In the field, birds were removed from burrows, transported to the maze in a cotton bag (different to the scented bags), placed in the temporary holding compartment of the maze's starting point arm, and allowed to settle for 5 min. At the end of this period a trap door was lifted and the bird was allowed to make a choice in the maze. The choice was easily assessed by the noise of the bird walking in the maze. No-choice birds (removed after 15 min) either never settled down or sat calmly in the holding compartment facing away from the maze arms. We tested whether choice was random using binomial tests.


The sexes among the categories (breeders and non-breeders) of tested birds and their choices are given in Table 1. We ran binomial tests examining both sex (male or female) and reproductive status (breeder of known sex, or breeder of unknown sex, or non-breeder) categories separately and pooled. None of the tests indicated significant deviation from random choice (Table 1), thus, there was no evidence that the tested birds consistently preferred odour donor of one sex. The proportion of birds making a choice, 46/54 (85.2%: Table 1), was not significantly different to the proportion making a choice, 60/63 (95.2%), in Bonadonna & Nevitt's earlier (2004) series of experiments.


Our present experiments on Antarctic prions did not reveal any preference for odours of birds of either the opposite or the same sex, regardless of the sex or reproductive status of the tested birds. While incubating birds may not have been motivated to distinguish between sexes, either in the present study or in that of Bonadonna and Nevitt [15] the non-breeders tested were presumably birds seeking a mate [21]. However they too showed no sexual preference. Hence, indirectly our present results support the hypothesis that prions can distinguish individual odours, against the concern that experiments of Bonadonna and Nevitt [15] were imperfectly controlled for sex.

To resume the concerns about Bonadonna and Nevitt [15] experiments, we summarize the principal results: (i) in a first experiment 17 out of 20 birds tested in a Y-maze preferred their mate's odour and 3 the odour of a conspecific prion; (ii) in a second experiment out 3 of 20 birds tested preferred their own odour and 17 preferred the odour of a conspecific prion. The authors concluded that Antarctic prions were able to recognize both their own and mate's odours, and that they prefer their mate's odour, but avoid their own odour.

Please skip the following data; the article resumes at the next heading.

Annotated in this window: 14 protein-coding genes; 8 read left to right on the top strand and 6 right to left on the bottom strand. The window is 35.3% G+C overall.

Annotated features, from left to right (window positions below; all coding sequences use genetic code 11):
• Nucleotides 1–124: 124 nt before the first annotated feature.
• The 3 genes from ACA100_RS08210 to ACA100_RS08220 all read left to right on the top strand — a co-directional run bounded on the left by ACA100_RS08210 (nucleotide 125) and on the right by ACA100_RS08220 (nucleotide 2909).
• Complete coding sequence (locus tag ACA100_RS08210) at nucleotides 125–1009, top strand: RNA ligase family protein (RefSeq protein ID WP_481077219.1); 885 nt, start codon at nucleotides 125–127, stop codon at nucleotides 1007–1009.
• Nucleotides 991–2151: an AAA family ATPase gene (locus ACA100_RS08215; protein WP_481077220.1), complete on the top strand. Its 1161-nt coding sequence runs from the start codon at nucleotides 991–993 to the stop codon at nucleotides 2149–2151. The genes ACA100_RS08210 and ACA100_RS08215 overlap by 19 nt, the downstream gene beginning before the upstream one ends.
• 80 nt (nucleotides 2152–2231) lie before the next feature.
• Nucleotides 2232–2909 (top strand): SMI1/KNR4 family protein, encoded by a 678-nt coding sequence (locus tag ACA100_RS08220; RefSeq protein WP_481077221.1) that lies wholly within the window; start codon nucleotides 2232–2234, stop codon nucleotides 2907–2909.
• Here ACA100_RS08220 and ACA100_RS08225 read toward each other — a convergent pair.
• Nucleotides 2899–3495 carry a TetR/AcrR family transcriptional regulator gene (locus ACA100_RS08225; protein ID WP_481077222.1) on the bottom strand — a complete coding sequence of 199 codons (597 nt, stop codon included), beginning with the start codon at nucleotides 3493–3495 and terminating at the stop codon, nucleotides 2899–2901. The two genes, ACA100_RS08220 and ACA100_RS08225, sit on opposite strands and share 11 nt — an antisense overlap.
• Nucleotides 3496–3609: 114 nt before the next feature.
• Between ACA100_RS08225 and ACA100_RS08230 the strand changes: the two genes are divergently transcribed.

We can assume the birds tested were roughly 50∶50 males and females, and in the first experiment the partners were necessarily of the opposite sex to the subject bird. The observed preference could arise if subject birds preferred the smell of birds of the opposite sex (regardless of whether it was partner) to the smell of a bird of the same sex as the subject bird. More precisely, of the 20 birds tested with their partner's smell, we could envisage 10 might have been faced with a choice between partner and a conspecific of the partner's sex and then showed no preference (5 to partner and 5 to conspecific). The other 10, faced with a choice of partner versus a conspecific of their own sex, would choose the partner (10 to partner). Under this scenario, the outcome would be 15 birds choosing the partner and 5 the conspecific, similar to the observed results of 17∶3. We can apply a similar argument to the second experiment (the own odour is necessarily of the same sex as the test bird). Under a scenario where birds preferred the smell of birds of the opposite sex the outcome would have been 15∶5, again similar to the observed results. Nevertheless, our present results do not show a preference of tested birds for the odour of the opposite sex.

Many petrel species are sexually monomorphic, and meet at breeding colonies in the dark. Thus a sex recognition system that relies on senses other than sight is potentially useful. Acoustic-based communication systems are frequently employed by birds, and may broadcast sex [e.g. 24]. However, calling is a costly activity in some petrel species since avian predators, such as skuas Catharacta skua lönnbergi, use calls to localize their petrel prey [22]. Yet acoustic communication is essential during pair formation in many burrowing petrels [21], [25]. Male calling in the burrow attracts females that reply from the air. In many petrel species, including Antarctic prions, there exists a sexual vocal dimorphism [21], [26]. Calls then carry gender information and potentially also information about “quality” [i.e. body condition, 27]. Where the opposite sex can be recognized acoustically, olfactory information may be redundant. However, recent preliminary results on the chemical nature of the personal odours of Antarctic prions show that a sexual dimorphism in the chemical profile might exist [28], The absence of significant behavioural results presented here does not exclude the possibility that smell may be a potential signal of sex in birds [29], [30]. For example it may contribute to a synergism of acoustic and olfactory cues in a multimodal strategy transferring the information “sex”.

The present results validate the conclusions of Bonadonna and Nevitt [15] showing that, in the Y-maze setup used, Antarctic prions were not driven by a sexual preference but rather by a preference for the odour of a partner or a conspecific. However the question of whether Antarctic prions recognise the sex of an individual through its odour too is still unanswered. Smell, potentially a signal of sex, may play a more important role in birds' social lives than generally recognized, in particular in mate choice. Nevertheless, we actually do not know if olfaction play a role in pair formation, a fascinating possibility that still belongs in the realm of speculation [but see 15], [but see 31], [32].


This study was performed according to guidelines established by IPEV and CNRS for the Ethical Treatment of Animals. Giulia Benvenuti Giaconi (the grandmother of FB) graciously sewed cotton bags.

Author Contributions

Conceived and designed the experiments: FB SPC. Performed the experiments: FB SPC. Analyzed the data: FB. Wrote the paper: FB SPC MdLB. Suggested the experiment: MdLB.